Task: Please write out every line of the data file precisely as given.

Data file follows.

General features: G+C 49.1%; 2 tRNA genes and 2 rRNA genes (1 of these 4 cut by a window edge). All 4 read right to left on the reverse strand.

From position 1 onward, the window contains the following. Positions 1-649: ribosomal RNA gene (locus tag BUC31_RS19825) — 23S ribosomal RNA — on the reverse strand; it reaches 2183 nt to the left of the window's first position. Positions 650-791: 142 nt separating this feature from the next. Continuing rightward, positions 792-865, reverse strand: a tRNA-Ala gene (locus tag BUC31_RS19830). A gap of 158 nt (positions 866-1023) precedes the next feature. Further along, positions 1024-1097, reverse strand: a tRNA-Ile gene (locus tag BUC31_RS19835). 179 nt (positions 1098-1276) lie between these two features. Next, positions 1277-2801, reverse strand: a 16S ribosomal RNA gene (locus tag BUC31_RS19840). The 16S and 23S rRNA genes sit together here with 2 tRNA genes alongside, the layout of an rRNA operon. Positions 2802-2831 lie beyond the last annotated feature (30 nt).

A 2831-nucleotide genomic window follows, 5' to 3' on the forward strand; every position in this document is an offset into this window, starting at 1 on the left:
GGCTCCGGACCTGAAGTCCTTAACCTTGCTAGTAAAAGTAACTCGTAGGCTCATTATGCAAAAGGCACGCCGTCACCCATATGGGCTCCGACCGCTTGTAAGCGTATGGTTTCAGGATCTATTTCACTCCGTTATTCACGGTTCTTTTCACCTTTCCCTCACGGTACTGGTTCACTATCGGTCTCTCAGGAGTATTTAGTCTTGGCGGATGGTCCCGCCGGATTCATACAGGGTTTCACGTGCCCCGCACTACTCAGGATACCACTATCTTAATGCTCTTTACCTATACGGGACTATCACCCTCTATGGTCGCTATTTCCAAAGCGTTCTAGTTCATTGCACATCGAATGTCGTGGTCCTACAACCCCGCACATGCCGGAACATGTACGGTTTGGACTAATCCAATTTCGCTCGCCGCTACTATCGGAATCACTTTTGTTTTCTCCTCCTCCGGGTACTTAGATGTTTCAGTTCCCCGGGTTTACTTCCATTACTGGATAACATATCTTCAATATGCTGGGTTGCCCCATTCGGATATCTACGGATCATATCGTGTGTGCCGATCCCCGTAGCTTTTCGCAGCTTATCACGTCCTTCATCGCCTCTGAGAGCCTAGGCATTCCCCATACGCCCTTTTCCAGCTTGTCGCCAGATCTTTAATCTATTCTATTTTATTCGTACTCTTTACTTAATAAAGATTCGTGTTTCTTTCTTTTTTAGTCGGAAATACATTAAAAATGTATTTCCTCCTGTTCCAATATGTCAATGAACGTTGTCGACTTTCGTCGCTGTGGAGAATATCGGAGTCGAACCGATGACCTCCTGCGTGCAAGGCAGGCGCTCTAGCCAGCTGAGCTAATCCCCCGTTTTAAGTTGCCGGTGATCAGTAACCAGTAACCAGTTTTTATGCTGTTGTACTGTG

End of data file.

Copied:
General features: G+C 49.1%; 2 tRNA genes and 2 rRNA genes (1 of these 4 cut by a window edge). All 4 read right to left on the reverse strand.

From position 1 onward, the window contains the following. Positions 1-649: ribosomal RNA gene (locus tag BUC31_RS19825) — 23S ribosomal RNA — on the reverse strand; it reaches 2183 nt to the left of the window's first position. Positions 650-791: 142 nt separating this feature from the next. Continuing rightward, positions 792-865, reverse strand: a tRNA-Ala gene (locus tag BUC31_RS19830). A gap of 158 nt (positions 866-1023) precedes the next feature. Further along, positions 1024-1097, reverse strand: a tRNA-Ile gene (locus tag BUC31_RS19835). 179 nt (positions 1098-1276) lie between these two features. Next, positions 1277-2801, reverse strand: a 16S ribosomal RNA gene (locus tag BUC31_RS19840). The 16S and 23S rRNA genes sit together here with 2 tRNA genes alongside, the layout of an rRNA operon. Positions 2802-2831 lie beyond the last annotated feature (30 nt).

A 2831-nucleotide genomic window follows, 5' to 3' on the forward strand; every position in this document is an offset into this window, starting at 1 on the left:
GGCTCCGGACCTGAAGTCCTTAACCTTGCTAGTAAAAGTAACTCGTAGGCTCATTATGCAAAAGGCACGCCGTCACCCATATGGGCTCCGACCGCTTGTAAGCGTATGGTTTCAGGATCTATTTCACTCCGTTATTCACGGTTCTTTTCACCTTTCCCTCACGGTACTGGTTCACTATCGGTCTCTCAGGAGTATTTAGTCTTGGCGGATGGTCCCGCCGGATTCATACAGGGTTTCACGTGCCCCGCACTACTCAGGATACCACTATCTTAATGCTCTTTACCTATACGGGACTATCACCCTCTATGGTCGCTATTTCCAAAGCGTTCTAGTTCATTGCACATCGAATGTCGTGGTCCTACAACCCCGCACATGCCGGAACATGTACGGTTTGGACTAATCCAATTTCGCTCGCCGCTACTATCGGAATCACTTTTGTTTTCTCCTCCTCCGGGTACTTAGATGTTTCAGTTCCCCGGGTTTACTTCCATTACTGGATAACATATCTTCAATATGCTGGGTTGCCCCATTCGGATATCTACGGATCATATCGTGTGTGCCGATCCCCGTAGCTTTTCGCAGCTTATCACGTCCTTCATCGCCTCTGAGAGCCTAGGCATTCCCCATACGCCCTTTTCCAGCTTGTCGCCAGATCTTTAATCTATTCTATTTTATTCGTACTCTTTACTTAATAAAGATTCGTGTTTCTTTCTTTTTTAGTCGGAAATACATTAAAAATGTATTTCCTCCTGTTCCAATATGTCAATGAACGTTGTCGACTTTCGTCGCTGTGGAGAATATCGGAGTCGAACCGATGACCTCCTGCGTGCAAGGCAGGCGCTCTAGCCAGCTGAGCTAATCCCCCGTTTTAAGTTGCCGGTGATCAGTAACCAGTAACCAGTTTTTATGCTGTTGTACTGTG